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When Wilderness Was Just an Idea

newspaper article from 1964

For 50 years Wilderness Park has been home to countless adventures and memories. At sunrise on May 27th, 1972, Wilderness Park was officially opened to the public. This year, Friends of Wilderness Park will celebrate and share stories from Lincoln’s largest park.

Author’s Note:

I see this 50 year milestone as a true opportunity for myself since much of a board member’s work focuses on the month to month dealings of a non-profit. Creating these articles have opened my eyes to the true history of the land I love. I hope they serve you as well.

Now, let’s look at the beginning when Wilderness Park was just an idea. This article is the earliest record I could find mentioning Wilderness Park. The Lincoln Journal Star, June 16th, 1964 - eight years before the park was officially opened.

In 1964, City-County Planning Director Doug Brogden and Lancaster County Commissioner William Grossman attended a National County Officials and Engineers conference in Cedar Rapids, Iowa. At this conference, it was announced federal aid would be available to governments who would set aside land to preserve it in its natural state. Both Brodgen and Grossman were keen on the idea. When they returned to Nebraska, they began to coordinate meetings with interested individuals in Lancaster County with the goal of adding “Wilderness Park” into the 1980 Comprehensive Plan.

Doug Brogden was an avid supporter of green spaces. He not only helped bring Wilderness Park into reality, but also influenced the creation of many parks in Lincoln.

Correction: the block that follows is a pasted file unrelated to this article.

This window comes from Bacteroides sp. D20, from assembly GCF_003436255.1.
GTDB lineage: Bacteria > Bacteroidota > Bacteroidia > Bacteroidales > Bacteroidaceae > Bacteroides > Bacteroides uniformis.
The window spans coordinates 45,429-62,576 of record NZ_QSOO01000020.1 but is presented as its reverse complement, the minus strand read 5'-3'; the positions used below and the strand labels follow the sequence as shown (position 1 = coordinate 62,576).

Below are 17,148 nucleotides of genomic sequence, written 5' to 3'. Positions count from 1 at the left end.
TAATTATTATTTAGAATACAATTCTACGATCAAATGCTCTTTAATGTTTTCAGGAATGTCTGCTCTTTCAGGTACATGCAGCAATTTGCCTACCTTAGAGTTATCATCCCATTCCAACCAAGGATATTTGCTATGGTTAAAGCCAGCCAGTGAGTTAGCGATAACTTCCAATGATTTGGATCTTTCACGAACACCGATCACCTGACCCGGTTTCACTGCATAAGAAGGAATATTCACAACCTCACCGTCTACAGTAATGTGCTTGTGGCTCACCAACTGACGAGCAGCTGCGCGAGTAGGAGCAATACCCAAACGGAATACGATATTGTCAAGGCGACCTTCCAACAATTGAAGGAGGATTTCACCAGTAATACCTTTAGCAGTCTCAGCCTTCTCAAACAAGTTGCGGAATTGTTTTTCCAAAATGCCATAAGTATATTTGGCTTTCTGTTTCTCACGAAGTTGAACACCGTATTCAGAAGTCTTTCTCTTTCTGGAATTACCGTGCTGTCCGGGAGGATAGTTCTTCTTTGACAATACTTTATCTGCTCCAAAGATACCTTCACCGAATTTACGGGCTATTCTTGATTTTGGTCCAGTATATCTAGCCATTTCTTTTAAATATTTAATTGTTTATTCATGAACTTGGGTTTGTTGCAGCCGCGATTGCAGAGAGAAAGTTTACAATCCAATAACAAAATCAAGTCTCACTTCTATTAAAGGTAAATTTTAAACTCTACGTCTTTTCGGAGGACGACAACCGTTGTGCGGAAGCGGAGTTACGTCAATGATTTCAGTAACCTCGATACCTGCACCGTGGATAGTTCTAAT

William Grossman, a lawyer, owned many properties near 48th and Fremont and his wife, Genevieve Grossman, owned and operated “The Patio” in Lincoln. Both were very interested in increasing the quality of life in Lincoln. 

Personally, learning the park began as an initiative by the federal government to increase green space gives me more appreciation for our government workers and whoever began the gears of government to protect the lands of Turtle Island. It was also fortunate for us that Grossman and Brogden were proponents of green space in Lancaster County. 

Wilderness Park has been listed as the 35th largest city park in the country. I imagine that list is full of names directly benefiting from the same gears of government that began in 1964. Today, 22 miles of hiking, biking or horse trails can be enjoyed thanks to those who worked to make Wilderness Park a protected area in its natural state.

Thanks to Tom Grossman and David Brogden for speaking with me and sharing stories about their families.

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